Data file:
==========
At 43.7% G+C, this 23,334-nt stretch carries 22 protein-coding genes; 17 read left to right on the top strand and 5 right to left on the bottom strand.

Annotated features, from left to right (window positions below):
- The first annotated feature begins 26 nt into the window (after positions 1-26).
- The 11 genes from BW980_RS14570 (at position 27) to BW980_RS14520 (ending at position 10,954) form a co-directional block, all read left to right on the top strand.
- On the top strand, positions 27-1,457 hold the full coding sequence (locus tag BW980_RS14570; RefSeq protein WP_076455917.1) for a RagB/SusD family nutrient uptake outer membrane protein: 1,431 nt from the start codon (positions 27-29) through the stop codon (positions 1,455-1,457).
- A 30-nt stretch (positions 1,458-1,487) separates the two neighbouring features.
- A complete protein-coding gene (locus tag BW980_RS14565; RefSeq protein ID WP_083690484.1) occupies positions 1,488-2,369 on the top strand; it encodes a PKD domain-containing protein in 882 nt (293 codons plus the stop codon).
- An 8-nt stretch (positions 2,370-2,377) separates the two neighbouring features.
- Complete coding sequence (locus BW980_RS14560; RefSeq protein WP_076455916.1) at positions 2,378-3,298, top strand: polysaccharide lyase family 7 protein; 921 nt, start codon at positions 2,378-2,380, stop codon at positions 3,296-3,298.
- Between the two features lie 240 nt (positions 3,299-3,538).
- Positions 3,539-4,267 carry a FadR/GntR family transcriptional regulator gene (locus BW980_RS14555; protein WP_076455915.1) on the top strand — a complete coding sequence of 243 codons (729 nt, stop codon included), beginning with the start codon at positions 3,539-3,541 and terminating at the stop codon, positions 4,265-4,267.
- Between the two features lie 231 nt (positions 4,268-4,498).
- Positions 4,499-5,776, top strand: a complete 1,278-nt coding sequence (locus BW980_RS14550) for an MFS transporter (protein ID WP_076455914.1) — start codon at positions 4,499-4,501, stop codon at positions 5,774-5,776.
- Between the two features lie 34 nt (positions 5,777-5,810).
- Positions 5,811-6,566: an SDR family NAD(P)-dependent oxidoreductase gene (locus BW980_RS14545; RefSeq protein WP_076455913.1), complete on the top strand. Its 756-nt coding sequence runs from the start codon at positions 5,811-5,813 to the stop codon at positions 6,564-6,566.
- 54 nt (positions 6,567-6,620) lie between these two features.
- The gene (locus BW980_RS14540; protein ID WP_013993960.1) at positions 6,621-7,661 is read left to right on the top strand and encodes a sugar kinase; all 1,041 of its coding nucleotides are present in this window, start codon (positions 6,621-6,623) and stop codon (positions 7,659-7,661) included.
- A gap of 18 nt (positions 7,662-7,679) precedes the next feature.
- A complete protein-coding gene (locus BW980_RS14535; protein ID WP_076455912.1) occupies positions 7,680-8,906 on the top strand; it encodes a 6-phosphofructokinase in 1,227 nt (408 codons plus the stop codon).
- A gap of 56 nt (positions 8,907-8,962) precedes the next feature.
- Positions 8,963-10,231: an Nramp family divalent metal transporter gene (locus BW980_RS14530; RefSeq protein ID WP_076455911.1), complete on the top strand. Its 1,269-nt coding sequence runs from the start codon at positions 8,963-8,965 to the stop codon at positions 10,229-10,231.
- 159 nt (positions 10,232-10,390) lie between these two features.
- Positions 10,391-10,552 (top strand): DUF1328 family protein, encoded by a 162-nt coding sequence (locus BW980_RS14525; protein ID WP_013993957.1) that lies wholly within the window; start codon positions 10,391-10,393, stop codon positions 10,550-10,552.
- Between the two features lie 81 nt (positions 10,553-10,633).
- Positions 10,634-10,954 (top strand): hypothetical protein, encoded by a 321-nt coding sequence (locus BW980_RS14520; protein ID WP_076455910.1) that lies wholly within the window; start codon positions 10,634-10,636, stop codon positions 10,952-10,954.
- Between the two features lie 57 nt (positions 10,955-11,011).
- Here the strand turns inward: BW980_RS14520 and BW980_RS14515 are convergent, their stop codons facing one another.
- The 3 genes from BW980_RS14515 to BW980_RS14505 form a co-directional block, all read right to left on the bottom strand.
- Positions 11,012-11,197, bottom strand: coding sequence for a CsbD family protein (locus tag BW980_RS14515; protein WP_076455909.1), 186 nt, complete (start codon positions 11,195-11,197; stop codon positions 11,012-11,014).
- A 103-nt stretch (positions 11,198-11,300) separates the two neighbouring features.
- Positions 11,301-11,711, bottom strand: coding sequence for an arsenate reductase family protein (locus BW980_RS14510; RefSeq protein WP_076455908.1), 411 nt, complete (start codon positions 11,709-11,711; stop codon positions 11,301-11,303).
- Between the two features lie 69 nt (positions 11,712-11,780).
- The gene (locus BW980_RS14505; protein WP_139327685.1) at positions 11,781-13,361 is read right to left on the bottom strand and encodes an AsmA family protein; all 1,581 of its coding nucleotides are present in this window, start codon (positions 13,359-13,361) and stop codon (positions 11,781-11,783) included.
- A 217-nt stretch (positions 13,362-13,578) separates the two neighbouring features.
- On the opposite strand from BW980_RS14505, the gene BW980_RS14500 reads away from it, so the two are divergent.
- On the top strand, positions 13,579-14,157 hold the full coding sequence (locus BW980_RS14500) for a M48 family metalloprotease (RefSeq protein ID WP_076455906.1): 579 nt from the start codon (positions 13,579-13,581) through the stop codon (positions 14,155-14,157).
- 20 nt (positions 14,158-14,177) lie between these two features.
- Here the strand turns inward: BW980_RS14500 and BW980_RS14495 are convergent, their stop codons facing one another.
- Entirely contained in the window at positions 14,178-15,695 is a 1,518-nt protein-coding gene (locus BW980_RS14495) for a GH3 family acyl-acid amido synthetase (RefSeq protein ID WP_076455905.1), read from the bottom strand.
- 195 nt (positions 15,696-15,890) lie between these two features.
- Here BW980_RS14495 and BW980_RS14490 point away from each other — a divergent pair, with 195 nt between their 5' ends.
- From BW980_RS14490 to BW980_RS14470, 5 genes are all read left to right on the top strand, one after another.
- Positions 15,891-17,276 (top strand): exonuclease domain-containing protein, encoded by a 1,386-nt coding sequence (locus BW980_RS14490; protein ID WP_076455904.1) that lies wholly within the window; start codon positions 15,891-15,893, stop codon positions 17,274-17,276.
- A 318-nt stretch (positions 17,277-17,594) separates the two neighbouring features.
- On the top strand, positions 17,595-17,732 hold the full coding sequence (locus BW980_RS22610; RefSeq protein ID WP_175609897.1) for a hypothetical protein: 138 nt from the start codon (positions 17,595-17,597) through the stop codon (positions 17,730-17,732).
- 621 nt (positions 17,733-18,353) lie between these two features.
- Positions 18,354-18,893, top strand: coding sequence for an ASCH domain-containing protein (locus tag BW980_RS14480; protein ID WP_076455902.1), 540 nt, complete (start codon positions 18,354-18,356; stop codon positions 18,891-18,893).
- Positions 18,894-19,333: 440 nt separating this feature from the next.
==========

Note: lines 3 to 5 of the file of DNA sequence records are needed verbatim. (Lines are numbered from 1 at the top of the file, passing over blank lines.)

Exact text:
- The first annotated feature begins 26 nt into the window (after positions 1-26).
- The 11 genes from BW980_RS14570 (at position 27) to BW980_RS14520 (ending at position 10,954) form a co-directional block, all read left to right on the top strand.
- On the top strand, positions 27-1,457 hold the full coding sequence (locus tag BW980_RS14570; RefSeq protein WP_076455917.1) for a RagB/SusD family nutrient uptake outer membrane protein: 1,431 nt from the start codon (positions 27-29) through the stop codon (positions 1,455-1,457).